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Racism is a pandemic too and we need to talk to our kids about this

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First, I want my children to know that it is real. Racism is a real thing. It is not a fairytale that has been dreamt up by angry people who cannot forget the past. It is not an ugly piece of history that we have overcome. It is not something that magically went away with the prohibition of slavery or desegregation. It is a real thing that many people have to live with. Yes, still today. It is an evil that is still alive, and not just in the hearts of masked men walking around in white cloaks. Here in the “bible belt” it is thriving among us. It is sitting beside us at church, it is teaching us in school, it is saying the blessing at the family reunion. It may not always be evident, but you can always find it in the details.


Second, it may be “the way we were raised”, but it doesn’t have to be where we stay. You will hear that excuse poured over the belief in hate like a warm gravy that makes it easier to stomach. It was one that I myself used, until the words didn’t make sense anymore. Until I out-educated my ignorance I didn’t question the morality of my opinions. Racism was engrained in my mind, and traced itself along the outer edges of my heart while growing up. I was raised in a house divided on the subject. I remember coming home from pre-k so excited that I had made a new “best friend” on the bus. I also remember hearing my parents fighting from my bedroom that night because my father didn’t want me to be friends with a black girl. My mother attempted to counter the hate with love, but the hate trickled in. I remember being too ashamed to tell anyone that my very first crush in school was a boy of color. Why was I ashamed? Well, any self-respecting white girl wouldn’t date a black boy, of course. Where I grew up, those girls were called “white trash”. For me, change in perspective did not happen overnight. It happened gradually as I prayed to God for his eyes to view the world. It happened as I met new people who challenged my worldview. It happened as I learned about the years of suffering, prejudice, and hate endured by so many people just like me. They were just like me except for one small detail, our skin color. Educating myself woke me up to the prejudice living in my heart; the prejudice that I was in denial was there. You see, like I said earlier racism isn’t always obvious to the naked eye, but it shows itself in the details.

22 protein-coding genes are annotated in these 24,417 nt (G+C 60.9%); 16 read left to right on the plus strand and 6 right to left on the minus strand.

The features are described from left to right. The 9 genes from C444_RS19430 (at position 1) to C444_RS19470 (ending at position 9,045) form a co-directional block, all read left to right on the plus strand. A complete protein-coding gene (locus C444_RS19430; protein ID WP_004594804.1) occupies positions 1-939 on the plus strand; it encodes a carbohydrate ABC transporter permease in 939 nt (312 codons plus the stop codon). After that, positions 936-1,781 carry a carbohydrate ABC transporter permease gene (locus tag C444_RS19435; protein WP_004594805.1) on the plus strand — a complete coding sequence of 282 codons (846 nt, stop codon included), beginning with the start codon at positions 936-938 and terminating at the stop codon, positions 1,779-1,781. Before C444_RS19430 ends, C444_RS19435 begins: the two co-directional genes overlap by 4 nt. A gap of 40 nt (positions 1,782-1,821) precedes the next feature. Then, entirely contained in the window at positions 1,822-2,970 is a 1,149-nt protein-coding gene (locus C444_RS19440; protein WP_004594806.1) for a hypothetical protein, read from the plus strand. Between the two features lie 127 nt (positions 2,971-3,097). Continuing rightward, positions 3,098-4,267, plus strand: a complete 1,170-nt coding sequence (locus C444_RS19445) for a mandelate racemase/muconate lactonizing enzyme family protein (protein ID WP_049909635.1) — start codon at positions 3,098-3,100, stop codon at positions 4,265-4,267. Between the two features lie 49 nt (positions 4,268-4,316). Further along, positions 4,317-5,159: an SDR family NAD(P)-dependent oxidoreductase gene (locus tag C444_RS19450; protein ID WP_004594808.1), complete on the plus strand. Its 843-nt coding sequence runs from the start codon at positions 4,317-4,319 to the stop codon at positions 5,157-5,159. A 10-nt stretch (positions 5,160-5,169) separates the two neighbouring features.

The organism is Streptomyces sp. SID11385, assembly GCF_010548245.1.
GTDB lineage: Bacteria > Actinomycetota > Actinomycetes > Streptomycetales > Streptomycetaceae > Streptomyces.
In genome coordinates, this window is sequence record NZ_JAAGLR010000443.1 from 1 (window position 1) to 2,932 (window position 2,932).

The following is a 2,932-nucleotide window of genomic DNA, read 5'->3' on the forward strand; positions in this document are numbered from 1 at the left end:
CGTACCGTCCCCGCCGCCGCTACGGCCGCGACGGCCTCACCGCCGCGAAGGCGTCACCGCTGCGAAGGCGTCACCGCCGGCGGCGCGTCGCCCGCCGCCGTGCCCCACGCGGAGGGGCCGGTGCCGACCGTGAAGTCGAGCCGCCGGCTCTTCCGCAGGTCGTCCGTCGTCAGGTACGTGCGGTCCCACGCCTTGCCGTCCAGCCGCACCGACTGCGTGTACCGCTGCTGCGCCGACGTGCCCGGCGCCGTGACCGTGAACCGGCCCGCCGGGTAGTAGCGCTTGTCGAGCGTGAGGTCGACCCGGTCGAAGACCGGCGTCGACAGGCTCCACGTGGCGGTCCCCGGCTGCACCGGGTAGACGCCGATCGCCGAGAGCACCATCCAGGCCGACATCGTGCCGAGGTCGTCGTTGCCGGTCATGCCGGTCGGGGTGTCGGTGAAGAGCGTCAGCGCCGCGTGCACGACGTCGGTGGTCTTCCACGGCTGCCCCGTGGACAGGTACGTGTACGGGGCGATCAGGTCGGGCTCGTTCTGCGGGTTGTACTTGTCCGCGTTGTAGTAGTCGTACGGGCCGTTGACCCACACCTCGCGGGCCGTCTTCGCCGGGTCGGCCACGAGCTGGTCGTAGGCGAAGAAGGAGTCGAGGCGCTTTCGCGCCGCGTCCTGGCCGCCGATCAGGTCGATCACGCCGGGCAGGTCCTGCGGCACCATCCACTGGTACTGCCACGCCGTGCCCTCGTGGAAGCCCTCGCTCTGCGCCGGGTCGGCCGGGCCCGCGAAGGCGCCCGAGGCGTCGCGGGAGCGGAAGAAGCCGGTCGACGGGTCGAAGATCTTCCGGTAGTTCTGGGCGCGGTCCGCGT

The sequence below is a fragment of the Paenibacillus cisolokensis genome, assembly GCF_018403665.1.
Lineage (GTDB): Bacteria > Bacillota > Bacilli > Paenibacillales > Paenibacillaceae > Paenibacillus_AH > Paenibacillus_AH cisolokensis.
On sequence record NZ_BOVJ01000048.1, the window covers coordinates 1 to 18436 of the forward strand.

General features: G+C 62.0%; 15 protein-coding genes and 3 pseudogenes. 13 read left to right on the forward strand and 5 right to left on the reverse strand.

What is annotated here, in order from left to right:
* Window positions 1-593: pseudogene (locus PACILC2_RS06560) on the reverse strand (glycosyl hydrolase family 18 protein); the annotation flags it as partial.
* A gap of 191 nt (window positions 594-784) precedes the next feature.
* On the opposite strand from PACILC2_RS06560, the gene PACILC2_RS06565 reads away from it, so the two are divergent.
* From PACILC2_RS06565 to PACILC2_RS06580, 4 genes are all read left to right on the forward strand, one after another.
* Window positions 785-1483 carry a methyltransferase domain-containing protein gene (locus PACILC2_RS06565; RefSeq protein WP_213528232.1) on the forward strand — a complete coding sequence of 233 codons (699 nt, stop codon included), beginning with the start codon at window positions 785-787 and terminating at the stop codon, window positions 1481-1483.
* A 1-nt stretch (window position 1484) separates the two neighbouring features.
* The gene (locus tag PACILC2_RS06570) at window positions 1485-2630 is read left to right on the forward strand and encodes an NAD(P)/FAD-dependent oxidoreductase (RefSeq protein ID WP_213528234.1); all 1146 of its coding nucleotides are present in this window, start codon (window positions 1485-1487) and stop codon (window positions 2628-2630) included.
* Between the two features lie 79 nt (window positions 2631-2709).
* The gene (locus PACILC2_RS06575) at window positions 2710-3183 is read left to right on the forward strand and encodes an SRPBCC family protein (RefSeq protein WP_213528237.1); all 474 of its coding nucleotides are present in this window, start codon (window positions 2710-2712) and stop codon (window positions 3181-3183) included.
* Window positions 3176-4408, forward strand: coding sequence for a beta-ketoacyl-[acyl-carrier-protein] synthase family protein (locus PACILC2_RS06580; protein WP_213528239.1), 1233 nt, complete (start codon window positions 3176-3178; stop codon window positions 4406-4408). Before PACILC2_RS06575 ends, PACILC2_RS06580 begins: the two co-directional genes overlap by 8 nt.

Third, sitting silently speaks loudly. In life we must pick our battles; this is a vital lesson to learn. I have many strong opinions, and sometimes you may find me sitting silently. I find that being silent and letting your actions speak often times is more effective than strong words. However, when it comes to injustice there is no time to sit silently. If you sit silently you do not challenge the hate. If you don’t speak up, you are silently condoning the hate. When you are silent you allow those who are in denial, as I was, to stay stagnant. It will be uncomfortable. People will disagree. People will be angry. However, what is right will always prevail. You will always have an answer for your argument, and that answer is love. You are called to love all, above all, always. Love shows itself in the details.

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